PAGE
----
They have different lengths which changes the available powder capacity.
They have different amounts of bearing area which changes bore friction.
They have different hardnesses which changes obturation forces.
You really don't get it.

Data is specific to a bullet because that data then accounts for all those factors.

Major Pal
09-25-2009, 12:24 AM
You are right.
You really don't get it.

Different bullets of the same weight are NOT shaped the same.
They have different lengths which changes the available powder capacity.
They have different amounts of bearing area which changes bore friction.
They have different hardnesses which changes obturation forces.
You really don't get it.

Data is specific to a bullet because that data then accounts for all those factors.


Well I have no idea what brand they are just that they are similar to some Sierra Splitzer bullets I have and are 64 grains. Plus are bulk because the guy gave them to me in a freezer ziplock bag that weighs a ton. there must be like 4000-5000 in there! Didnt want to be all that accurate just make some plinking loads, plus the book I've been using doesnt even talk about types of bullets just weights and types of powders.

ivanimal
09-25-2009, 1:33 AM
I found nothing for the 64 grain but a bunch for the 63 grain. I would use those recipes minus 5 to 10 percent and work your way up, always looking for signs of pressure. Just go to the IMR powders website and follow the links to their 223 data. They list 11 powders that will work for 63 grain loads. The real difference between bullets is when you substitute lead for jacketed. That data will not work and should never be used. Randall is right that there are specific books that deal with specifics in bullet shape and efficiency. For your needs they are just not that specific. For example I regularly substitute Speer bullets in a Hornady manual. Unless you are trying to make the ultimate target rifle small differences are acceptable. Never ever load to a max within a published load. Start low on the chart and increase the powder by half a grain till you get an accurate load. There are suggested loads out there if you google Winchester power point 64 grains. I just dont trust data from just anyone.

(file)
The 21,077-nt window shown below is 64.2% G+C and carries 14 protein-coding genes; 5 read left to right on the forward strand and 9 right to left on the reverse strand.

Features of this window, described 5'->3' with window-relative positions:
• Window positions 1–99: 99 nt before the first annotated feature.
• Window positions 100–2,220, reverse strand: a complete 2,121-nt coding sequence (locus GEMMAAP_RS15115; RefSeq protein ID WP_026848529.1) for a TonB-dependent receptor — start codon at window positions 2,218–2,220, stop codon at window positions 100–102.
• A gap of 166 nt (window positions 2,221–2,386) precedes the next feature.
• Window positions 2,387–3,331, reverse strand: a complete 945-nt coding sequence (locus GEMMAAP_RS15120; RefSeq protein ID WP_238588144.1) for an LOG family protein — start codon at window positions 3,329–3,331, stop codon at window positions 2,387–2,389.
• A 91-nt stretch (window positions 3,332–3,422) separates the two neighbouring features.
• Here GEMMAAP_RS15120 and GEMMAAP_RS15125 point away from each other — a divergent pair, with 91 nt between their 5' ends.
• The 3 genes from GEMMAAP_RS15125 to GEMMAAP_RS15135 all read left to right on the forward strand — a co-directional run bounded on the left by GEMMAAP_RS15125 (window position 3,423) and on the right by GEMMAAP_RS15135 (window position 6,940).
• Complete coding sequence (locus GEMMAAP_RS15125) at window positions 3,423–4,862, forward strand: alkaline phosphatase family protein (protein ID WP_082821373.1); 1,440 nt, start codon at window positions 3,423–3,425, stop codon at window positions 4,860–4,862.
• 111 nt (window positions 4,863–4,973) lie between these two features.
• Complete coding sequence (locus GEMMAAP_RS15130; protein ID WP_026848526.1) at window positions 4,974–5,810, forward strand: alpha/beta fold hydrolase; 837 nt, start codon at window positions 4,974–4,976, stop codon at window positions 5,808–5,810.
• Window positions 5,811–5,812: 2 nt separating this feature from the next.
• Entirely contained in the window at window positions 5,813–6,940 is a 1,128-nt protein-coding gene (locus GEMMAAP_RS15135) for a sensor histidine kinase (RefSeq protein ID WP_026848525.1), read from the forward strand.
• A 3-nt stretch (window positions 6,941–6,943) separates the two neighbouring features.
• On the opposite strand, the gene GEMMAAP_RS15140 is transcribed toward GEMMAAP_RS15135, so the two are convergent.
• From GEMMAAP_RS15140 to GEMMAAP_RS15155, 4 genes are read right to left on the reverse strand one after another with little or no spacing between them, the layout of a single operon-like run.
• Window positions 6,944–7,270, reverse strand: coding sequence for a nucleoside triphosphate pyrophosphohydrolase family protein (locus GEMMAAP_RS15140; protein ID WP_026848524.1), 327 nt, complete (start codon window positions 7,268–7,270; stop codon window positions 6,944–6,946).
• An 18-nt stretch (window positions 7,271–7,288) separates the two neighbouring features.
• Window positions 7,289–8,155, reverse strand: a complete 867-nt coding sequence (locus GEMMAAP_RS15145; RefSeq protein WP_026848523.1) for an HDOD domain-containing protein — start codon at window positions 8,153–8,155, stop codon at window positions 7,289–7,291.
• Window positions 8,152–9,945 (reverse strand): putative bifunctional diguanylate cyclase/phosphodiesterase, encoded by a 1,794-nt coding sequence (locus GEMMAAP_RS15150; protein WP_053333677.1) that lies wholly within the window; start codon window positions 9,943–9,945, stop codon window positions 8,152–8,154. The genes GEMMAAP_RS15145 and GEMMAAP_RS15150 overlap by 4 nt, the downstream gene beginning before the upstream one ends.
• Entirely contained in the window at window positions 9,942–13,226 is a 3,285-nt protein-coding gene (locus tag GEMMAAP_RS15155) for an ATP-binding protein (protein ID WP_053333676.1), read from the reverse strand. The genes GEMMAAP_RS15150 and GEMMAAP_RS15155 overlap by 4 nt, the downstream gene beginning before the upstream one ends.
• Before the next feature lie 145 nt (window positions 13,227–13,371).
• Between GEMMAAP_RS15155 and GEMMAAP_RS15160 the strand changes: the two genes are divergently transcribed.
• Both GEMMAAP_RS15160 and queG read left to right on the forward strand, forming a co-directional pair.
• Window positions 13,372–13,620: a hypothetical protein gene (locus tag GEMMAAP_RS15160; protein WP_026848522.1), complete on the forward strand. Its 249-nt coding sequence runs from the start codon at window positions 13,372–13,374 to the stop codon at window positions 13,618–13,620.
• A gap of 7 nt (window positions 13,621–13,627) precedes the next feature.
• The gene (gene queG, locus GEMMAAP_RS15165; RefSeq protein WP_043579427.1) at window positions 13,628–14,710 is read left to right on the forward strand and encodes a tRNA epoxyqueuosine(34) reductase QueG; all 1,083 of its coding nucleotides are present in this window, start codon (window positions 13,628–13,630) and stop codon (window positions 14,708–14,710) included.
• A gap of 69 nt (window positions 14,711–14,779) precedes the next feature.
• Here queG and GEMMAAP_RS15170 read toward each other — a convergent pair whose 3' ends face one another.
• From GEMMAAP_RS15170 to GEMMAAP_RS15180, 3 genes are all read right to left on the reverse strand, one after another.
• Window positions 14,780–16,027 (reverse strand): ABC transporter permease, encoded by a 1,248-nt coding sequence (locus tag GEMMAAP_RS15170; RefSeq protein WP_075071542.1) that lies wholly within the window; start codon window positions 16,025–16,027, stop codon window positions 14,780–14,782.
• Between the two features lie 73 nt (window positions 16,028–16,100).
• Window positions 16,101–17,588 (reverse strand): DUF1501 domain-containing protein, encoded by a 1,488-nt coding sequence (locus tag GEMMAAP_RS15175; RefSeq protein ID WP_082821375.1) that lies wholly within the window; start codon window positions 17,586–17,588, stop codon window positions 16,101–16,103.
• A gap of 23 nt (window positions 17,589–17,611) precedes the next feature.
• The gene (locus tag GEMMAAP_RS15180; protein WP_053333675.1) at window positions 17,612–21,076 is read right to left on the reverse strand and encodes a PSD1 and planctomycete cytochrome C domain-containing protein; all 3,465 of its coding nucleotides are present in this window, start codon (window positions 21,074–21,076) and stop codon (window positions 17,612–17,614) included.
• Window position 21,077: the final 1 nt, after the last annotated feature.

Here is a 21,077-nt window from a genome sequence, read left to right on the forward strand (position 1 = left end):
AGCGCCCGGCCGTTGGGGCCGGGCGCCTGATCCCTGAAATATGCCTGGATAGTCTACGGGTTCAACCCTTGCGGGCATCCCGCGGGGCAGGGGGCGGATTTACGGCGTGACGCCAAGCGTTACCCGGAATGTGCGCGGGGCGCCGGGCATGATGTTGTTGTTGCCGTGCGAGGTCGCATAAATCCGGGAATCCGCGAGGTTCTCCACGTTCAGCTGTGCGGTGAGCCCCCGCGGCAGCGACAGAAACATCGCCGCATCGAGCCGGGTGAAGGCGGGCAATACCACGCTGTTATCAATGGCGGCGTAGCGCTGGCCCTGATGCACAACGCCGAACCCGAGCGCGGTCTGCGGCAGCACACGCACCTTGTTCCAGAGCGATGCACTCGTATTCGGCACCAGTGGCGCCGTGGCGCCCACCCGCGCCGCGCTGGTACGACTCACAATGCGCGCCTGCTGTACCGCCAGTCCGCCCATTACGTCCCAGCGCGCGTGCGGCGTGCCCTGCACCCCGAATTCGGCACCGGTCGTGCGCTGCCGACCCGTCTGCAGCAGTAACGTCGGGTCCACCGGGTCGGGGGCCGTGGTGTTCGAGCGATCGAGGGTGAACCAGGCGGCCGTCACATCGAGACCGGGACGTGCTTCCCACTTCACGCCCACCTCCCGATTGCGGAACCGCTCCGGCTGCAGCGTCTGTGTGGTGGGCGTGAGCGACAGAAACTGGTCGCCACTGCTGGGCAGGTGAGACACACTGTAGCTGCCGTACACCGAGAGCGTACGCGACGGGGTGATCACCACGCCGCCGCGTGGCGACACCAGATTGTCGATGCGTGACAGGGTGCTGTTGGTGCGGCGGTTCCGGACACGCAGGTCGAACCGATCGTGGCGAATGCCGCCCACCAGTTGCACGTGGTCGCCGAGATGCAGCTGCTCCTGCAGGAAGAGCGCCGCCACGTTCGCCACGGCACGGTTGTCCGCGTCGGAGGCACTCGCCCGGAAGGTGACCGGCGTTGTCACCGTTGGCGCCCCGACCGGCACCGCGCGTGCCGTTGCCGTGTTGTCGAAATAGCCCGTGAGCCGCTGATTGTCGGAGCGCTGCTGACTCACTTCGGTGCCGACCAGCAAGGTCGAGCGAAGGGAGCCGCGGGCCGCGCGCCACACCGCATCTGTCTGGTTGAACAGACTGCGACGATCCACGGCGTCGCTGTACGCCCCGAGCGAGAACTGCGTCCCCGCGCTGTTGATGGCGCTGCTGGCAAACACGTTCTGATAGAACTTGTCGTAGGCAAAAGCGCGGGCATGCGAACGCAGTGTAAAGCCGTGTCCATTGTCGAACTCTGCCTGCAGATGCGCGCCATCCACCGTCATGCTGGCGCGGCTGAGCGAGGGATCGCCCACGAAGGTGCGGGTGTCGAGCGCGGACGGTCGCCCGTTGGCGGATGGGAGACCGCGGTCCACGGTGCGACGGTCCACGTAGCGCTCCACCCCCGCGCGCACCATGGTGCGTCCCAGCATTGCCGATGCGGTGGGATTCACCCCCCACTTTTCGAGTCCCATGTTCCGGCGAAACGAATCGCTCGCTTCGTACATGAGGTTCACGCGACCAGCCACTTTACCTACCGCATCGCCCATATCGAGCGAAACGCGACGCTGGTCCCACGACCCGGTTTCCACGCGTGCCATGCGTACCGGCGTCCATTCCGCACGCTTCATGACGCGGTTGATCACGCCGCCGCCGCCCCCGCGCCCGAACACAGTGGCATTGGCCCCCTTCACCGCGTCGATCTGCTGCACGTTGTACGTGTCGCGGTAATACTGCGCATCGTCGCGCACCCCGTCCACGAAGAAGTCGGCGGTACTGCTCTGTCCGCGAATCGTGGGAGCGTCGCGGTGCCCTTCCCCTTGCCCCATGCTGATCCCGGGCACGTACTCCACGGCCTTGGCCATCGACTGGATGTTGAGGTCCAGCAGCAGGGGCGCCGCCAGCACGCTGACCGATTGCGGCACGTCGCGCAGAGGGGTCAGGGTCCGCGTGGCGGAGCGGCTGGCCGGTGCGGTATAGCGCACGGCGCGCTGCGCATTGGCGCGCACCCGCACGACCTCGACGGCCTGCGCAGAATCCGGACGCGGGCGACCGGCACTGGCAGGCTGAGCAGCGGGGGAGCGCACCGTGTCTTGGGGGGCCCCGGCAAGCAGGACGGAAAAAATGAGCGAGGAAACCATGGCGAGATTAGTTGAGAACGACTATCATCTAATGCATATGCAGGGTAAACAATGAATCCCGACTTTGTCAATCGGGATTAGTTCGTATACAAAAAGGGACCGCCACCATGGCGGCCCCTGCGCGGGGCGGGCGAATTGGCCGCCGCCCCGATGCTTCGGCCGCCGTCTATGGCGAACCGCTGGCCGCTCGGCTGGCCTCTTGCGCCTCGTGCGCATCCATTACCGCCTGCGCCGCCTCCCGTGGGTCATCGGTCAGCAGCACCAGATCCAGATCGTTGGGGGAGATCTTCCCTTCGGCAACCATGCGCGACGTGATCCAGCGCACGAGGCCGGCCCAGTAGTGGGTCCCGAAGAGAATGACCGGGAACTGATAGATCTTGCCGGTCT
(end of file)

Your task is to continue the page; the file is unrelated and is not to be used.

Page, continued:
Major Pal
09-25-2009, 1:45 AM
I found nothing for the 64 grain but a bunch for the 63 grain. I would use those recipes minus 5 to 10 percent and work your way up, always looking for signs of pressure. Just go to the IMR powders website and follow the links to their 223 data. They list 11 powders that will work for 63 grain loads. The real difference between bullets is when you substitute lead for jacketed. That data will not work and should never be used. Randall is right that there are specific books that deal with specifics in bullet shape and efficiency. For your needs they are just not that specific. For example I regularly substitute Speer bullets in a Hornady manual. Unless you are trying to make the ultimate target rifle small differences are acceptable. Never ever load to a max within a published load. Start low on the chart and increase the powder by half a grain till you get an accurate load. There are suggested loads out there if you google Winchester power point 64 grains. I just dont trust data from just anyone.

Thanks Ivan I guess I just have to play with it and load just a few rounds at a time till I find something that works. Thanks for all your help.

freakshow10mm
09-25-2009, 5:10 AM
Buy a Hodgdon reloading manual. It has data for all IMR (formerly DuPont), Winchester, and Hodgdon brand powders. 700X is an IMR powder now. Use that data and load up carefully. Over time the burn rates have changed and this will effect pressure building. Start at the start charge and work up slowly.

The bullets you have are most likely Winchester 64gr (yes there will be weight variance) Power Point. This is an excellent bullet. I use it for deer and home defense.

Hodgdon has data for the 64gr bullet in their 2008 manual. 25gr of W748 is a max charge, drop 10% and work up slowly. This load will duplicate the factory Winchester 64gr PP load. For the 64gr PP bullet, using 63gr data is ok, just start low and work up.

Hodgdon also has data available online at their website. Varget is a really great powder for .223. Really gets bullets moving.